3. Arnaldo Buzack says:

    My one consolation is that with the development of AI, eventually the machines will realize they don’t need us, at which point all the oligarchs of the nascent (and so-called) ‘gig economy’ are as screwed as the rest of us. Until then brace yourselves, it will be a bumpy ride to the bottom for 99% of us. Well, I at least am old enough that I should be able to secure a decent income for the rest of my productive days. Unfortunately, Day Translations is one of the new players in this wave of exploitative agencies that are popping up, trying to monopolize the market. I went through their application process once. The ridiculous amount of demands they make of their prospective providers does not translate into fair rates, curiously enough. Or not at all. So, if you can afford it, do not work for them is my suggestion. Maybe they’ll pass too.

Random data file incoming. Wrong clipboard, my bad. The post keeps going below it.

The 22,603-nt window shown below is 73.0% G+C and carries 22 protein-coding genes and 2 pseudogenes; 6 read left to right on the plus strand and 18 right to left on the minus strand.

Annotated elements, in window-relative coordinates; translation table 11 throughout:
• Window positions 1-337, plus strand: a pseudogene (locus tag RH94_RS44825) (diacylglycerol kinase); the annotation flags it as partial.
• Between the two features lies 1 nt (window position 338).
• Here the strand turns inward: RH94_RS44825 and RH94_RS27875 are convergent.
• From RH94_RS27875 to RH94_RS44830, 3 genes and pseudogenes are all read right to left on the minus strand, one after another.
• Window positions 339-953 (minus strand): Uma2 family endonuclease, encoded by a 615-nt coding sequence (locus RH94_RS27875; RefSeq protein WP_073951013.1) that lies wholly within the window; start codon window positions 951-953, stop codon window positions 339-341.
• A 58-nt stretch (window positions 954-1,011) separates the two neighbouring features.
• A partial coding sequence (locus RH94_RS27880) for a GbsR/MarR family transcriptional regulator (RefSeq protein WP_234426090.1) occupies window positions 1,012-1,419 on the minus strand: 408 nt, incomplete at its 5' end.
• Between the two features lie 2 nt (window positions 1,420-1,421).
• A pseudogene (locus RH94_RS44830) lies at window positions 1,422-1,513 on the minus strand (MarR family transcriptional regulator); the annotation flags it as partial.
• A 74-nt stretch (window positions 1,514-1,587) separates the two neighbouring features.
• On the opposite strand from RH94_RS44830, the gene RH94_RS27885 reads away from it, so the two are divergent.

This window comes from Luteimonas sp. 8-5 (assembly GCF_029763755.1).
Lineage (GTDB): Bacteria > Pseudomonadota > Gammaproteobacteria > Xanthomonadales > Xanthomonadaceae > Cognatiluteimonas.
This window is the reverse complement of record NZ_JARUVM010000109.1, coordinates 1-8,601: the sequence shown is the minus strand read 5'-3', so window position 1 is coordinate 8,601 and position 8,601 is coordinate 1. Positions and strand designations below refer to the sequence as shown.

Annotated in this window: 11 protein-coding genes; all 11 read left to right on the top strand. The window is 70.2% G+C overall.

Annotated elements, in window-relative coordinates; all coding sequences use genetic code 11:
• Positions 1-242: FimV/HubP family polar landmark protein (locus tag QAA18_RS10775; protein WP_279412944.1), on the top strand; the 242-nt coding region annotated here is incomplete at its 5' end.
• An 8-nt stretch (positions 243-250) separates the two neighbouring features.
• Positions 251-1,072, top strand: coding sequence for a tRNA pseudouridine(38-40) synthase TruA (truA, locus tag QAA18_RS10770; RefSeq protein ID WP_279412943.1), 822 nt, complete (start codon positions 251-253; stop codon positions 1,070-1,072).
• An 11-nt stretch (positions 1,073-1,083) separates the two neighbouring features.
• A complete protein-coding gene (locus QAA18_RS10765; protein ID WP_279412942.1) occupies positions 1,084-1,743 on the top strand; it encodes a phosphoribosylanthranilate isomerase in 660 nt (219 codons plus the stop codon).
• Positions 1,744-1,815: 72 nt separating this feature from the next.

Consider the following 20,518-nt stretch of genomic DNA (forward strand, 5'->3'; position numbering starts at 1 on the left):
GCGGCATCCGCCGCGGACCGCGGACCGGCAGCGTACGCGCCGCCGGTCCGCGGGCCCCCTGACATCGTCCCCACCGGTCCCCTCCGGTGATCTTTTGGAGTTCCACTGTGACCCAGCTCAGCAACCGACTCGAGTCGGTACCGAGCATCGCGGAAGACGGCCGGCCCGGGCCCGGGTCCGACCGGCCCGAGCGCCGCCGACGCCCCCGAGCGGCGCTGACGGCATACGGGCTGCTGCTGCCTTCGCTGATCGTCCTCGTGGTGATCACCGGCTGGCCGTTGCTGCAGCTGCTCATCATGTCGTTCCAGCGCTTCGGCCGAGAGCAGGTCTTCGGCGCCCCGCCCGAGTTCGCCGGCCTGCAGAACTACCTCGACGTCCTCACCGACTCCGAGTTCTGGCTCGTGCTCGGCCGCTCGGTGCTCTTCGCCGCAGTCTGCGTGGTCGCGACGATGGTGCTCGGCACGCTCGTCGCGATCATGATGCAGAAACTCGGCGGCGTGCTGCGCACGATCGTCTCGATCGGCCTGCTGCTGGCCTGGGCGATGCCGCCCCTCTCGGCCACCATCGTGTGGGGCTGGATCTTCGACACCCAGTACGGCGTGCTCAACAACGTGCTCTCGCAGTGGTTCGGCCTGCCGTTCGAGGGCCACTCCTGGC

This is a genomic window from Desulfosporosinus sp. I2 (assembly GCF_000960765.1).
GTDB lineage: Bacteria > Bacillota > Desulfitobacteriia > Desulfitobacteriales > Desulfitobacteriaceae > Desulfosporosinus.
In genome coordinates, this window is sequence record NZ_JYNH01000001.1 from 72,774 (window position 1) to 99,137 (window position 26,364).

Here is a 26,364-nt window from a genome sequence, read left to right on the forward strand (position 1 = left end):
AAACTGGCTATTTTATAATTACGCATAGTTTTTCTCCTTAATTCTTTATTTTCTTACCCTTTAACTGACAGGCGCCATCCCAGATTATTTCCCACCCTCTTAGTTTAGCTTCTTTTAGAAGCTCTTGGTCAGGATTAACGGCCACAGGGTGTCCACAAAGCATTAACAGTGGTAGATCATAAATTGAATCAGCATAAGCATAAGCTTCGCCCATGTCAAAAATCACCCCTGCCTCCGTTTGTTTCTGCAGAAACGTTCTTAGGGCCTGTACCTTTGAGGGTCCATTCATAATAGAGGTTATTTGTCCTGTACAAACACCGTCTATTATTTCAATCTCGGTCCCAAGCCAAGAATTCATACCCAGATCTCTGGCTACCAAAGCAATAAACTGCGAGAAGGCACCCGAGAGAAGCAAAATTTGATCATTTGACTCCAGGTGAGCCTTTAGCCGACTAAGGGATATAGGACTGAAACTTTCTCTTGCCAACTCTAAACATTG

4. Alfredo Babler says:

    Source Language: Spanish
    Target Language: English
    “Entre, entre y tome asiento.”
    AI machine aided translation:
    “Between, between and drink a chair.”
    What could possible go wrong?

  5. Gio Lester says:

    We find ourselves at the cusp of important changes and I am so happy to be here.